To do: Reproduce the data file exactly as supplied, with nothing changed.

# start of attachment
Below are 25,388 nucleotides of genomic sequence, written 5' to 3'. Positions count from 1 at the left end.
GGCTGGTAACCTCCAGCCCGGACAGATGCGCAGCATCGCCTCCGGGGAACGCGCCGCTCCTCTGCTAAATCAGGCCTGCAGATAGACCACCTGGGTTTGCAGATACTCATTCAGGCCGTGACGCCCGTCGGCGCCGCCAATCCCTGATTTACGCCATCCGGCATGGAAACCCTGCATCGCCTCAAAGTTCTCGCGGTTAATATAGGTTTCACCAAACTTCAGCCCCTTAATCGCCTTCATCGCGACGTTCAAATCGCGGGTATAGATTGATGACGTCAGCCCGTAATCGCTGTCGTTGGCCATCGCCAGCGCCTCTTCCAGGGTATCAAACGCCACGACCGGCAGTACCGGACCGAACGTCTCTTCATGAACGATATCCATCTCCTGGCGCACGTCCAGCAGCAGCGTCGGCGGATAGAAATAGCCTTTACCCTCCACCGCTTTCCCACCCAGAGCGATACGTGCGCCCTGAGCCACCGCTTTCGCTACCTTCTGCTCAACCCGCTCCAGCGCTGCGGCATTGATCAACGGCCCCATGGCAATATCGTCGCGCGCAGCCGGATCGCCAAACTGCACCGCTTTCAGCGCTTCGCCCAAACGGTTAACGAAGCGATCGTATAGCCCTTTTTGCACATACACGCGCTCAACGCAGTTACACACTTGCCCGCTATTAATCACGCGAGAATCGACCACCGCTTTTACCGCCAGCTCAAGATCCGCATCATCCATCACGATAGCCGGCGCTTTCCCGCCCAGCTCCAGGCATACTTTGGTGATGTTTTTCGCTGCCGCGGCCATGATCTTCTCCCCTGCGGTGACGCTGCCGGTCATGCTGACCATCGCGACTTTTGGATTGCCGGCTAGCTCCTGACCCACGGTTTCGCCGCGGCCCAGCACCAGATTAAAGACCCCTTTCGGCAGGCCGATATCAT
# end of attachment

Below are 25,388 nucleotides of genomic sequence, written 5' to 3'. Positions count from 1 at the left end.
GGCTGGTAACCTCCAGCCCGGACAGATGCGCAGCATCGCCTCCGGGGAACGCGCCGCTCCTCTGCTAAATCAGGCCTGCAGATAGACCACCTGGGTTTGCAGATACTCATTCAGGCCGTGACGCCCGTCGGCGCCGCCAATCCCTGATTTACGCCATCCGGCATGGAAACCCTGCATCGCCTCAAAGTTCTCGCGGTTAATATAGGTTTCACCAAACTTCAGCCCCTTAATCGCCTTCATCGCGACGTTCAAATCGCGGGTATAGATTGATGACGTCAGCCCGTAATCGCTGTCGTTGGCCATCGCCAGCGCCTCTTCCAGGGTATCAAACGCCACGACCGGCAGTACCGGACCGAACGTCTCTTCATGAACGATATCCATCTCCTGGCGCACGTCCAGCAGCAGCGTCGGCGGATAGAAATAGCCTTTACCCTCCACCGCTTTCCCACCCAGAGCGATACGTGCGCCCTGAGCCACCGCTTTCGCTACCTTCTGCTCAACCCGCTCCAGCGCTGCGGCATTGATCAACGGCCCCATGGCAATATCGTCGCGCGCAGCCGGATCGCCAAACTGCACCGCTTTCAGCGCTTCGCCCAAACGGTTAACGAAGCGATCGTATAGCCCTTTTTGCACATACACGCGCTCAACGCAGTTACACACTTGCCCGCTATTAATCACGCGAGAATCGACCACCGCTTTTACCGCCAGCTCAAGATCCGCATCATCCATCACGATAGCCGGCGCTTTCCCGCCCAGCTCCAGGCATACTTTGGTGATGTTTTTCGCTGCCGCGGCCATGATCTTCTCCCCTGCGGTGACGCTGCCGGTCATGCTGACCATCGCGACTTTTGGATTGCCGGCTAGCTCCTGACCCACGGTTTCGCCGCGGCCCAGCACCAGATTAAAGACCCCTTTCGGCAGGCCGATATCAT